The trouble with nonprofits
RALEIGH -- Elected officials who create or associate with nonprofit organizations play a dangerous game.
Recent political history is rife with examples proving the point.
Former U.S. House Speaker Newt Gingrich saw his congressional career undermined by transgressions that included using charitable organizations ostensibly created for educational purposes to instead train political activists.
That kind of thing was deemed to be a no-no because tax-deductible donations aren't supposed to support political activity. It ultimately cost Gingrich a $300,000 fine from the House Ethics Committee.
Gingrich's troubles didn't prevent U.S. House Majority Leader Tom DeLay from finding his own patch of quicksand with nonprofits just a few years later
DeLay liked taking overseas trips, sometimes costing tens of thousands of dollars, allegedly paid for by nonprofits. The money in fact was funneled through the nonprofits at the direction of lobbyist Jack Abramoff, and came from Abramoff clients who had legislation before Congress.
According to the Washington Post, DeLay seemed to have a surprising penchant for supporting the positions of Abramoff clients.
Abramoff and two former DeLay aides, who either ran or were associated with the nonprofits, ended up in prison. DeLay is still appealing an unrelated money laundering conviction in Texas, and is celebrated on TV shows that involve ballroom dancing.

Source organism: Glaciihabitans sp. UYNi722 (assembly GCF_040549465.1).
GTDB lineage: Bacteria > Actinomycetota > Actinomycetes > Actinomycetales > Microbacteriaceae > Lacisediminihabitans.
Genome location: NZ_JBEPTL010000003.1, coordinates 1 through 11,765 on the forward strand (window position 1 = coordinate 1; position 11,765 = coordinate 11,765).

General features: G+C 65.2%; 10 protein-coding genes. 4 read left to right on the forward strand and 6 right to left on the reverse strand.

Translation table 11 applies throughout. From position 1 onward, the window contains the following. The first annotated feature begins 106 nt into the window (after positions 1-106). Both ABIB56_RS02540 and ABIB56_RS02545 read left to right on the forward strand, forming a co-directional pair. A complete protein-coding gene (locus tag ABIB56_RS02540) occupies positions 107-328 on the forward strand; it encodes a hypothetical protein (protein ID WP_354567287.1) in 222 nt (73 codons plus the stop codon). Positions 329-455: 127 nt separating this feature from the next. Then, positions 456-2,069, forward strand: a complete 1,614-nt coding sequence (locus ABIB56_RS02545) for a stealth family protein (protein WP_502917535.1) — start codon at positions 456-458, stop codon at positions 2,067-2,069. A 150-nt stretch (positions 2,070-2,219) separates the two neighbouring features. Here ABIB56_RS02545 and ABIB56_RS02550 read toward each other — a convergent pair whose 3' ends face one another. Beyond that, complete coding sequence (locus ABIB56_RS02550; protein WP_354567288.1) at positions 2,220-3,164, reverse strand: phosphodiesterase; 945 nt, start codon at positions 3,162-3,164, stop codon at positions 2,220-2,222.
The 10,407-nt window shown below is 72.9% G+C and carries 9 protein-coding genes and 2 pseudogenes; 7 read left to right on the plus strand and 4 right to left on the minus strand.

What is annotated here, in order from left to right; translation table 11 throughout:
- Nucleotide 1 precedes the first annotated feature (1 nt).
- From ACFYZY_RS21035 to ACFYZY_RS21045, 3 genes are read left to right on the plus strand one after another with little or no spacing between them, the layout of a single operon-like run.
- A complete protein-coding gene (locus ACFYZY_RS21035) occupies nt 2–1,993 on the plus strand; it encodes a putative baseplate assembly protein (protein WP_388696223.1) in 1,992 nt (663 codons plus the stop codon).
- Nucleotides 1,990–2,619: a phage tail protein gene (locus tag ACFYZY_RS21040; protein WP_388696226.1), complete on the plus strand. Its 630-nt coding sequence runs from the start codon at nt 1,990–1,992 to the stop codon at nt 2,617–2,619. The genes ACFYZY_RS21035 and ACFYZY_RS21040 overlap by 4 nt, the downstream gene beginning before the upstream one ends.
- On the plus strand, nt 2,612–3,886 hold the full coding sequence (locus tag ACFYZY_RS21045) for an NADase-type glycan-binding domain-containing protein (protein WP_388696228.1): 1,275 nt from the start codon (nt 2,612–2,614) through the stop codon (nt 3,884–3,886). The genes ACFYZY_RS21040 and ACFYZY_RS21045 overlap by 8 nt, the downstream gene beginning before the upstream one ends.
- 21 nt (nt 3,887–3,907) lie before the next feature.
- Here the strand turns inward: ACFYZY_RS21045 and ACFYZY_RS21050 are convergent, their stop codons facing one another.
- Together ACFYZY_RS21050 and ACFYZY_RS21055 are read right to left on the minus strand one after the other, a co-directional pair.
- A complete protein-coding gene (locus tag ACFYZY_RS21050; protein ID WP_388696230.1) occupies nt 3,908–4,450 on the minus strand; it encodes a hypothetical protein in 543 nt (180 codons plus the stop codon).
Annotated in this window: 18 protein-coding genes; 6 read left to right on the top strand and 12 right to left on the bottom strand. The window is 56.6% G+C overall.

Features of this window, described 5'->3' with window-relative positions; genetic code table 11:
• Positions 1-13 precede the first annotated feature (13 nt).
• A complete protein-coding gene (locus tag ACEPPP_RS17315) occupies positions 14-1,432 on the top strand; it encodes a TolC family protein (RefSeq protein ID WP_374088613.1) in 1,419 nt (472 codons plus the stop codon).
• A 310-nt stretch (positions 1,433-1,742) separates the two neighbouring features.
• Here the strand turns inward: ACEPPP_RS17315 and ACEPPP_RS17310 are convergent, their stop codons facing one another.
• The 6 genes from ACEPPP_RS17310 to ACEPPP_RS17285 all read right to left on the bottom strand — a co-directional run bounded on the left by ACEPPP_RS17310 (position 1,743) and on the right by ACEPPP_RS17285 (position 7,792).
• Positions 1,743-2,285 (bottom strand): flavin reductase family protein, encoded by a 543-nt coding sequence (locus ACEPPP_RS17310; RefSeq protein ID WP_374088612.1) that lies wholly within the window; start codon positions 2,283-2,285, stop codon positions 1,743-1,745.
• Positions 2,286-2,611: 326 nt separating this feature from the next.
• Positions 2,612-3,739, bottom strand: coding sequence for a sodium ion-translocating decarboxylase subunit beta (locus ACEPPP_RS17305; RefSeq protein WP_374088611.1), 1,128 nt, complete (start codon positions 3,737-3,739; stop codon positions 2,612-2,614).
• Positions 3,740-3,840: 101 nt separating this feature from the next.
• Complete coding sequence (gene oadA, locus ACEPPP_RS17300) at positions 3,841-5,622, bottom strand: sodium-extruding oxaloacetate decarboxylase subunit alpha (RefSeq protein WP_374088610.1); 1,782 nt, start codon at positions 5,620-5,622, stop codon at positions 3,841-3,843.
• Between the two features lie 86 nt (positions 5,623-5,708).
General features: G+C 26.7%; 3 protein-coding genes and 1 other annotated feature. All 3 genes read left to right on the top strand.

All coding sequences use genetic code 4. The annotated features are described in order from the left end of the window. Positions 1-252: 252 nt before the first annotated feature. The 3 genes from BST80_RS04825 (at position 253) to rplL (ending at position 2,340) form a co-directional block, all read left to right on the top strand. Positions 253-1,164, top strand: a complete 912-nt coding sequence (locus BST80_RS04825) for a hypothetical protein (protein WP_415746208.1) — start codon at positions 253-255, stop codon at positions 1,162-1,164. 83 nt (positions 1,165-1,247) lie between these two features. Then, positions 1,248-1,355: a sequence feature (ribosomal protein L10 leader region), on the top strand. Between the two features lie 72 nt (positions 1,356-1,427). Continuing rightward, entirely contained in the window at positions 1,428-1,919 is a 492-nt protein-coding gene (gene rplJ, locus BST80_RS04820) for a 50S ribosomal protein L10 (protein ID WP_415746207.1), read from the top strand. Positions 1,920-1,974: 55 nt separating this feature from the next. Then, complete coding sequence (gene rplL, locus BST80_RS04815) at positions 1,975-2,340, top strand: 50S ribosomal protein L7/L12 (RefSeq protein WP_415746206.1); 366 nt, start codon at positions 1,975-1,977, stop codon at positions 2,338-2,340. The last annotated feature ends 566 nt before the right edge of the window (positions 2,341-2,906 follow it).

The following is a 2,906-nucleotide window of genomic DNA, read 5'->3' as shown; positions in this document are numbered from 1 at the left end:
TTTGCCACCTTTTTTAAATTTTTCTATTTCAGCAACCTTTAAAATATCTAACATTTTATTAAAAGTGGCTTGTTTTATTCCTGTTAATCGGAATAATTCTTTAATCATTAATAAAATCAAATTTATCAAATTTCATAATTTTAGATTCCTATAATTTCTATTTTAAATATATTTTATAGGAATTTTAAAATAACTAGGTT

Closer to home, the North Carolina Legislative Black Caucus found itself answering questions in 2007 about the scholarship foundation that it runs. Scholarship recipients included the relatives of several members — sons, daughters and grandchildren of legislators.
The donations that funded the scholarships came from interest groups with business before the legislature.
Those involved said at the time that there was nothing illegal about the arrangement. Who cared if it undermined public confidence and the legitimacy of officeholders representing the interests of their constituents?
That history is worth contemplating as political activists supporting the policies of new Gov. Pat McCrory form their own nonprofit and state House Republican leaders set up their own donor-supported organization.
In the case of the McCrory-supporting group, organizers say that they will conduct policy research and educate citizens about policy choices. While pointing out that they won't be coordinating with McCrory, they say they want to help the new governor's ideas keep any political momentum.
A spokesman for House Speaker Thom Tillis told WRAL-TV in Raleigh that House leaders want a vehicle to "get our story beyond Raleigh."
There is nothing wrong with those stated goals. It is a free country, and advocacy groups exist in many shapes and forms. If they stick to those aims, they may be fine.
But the problem with nonprofits — or, if you are Jack Abramoff, the great thing about them — is their lack of transparency.
They can hide who is giving what. They can hide what they are spending their money on. They can hide who is pushing what agenda.
Often, though, the stuff stays hidden only so long.
Just go ask Casino Jack.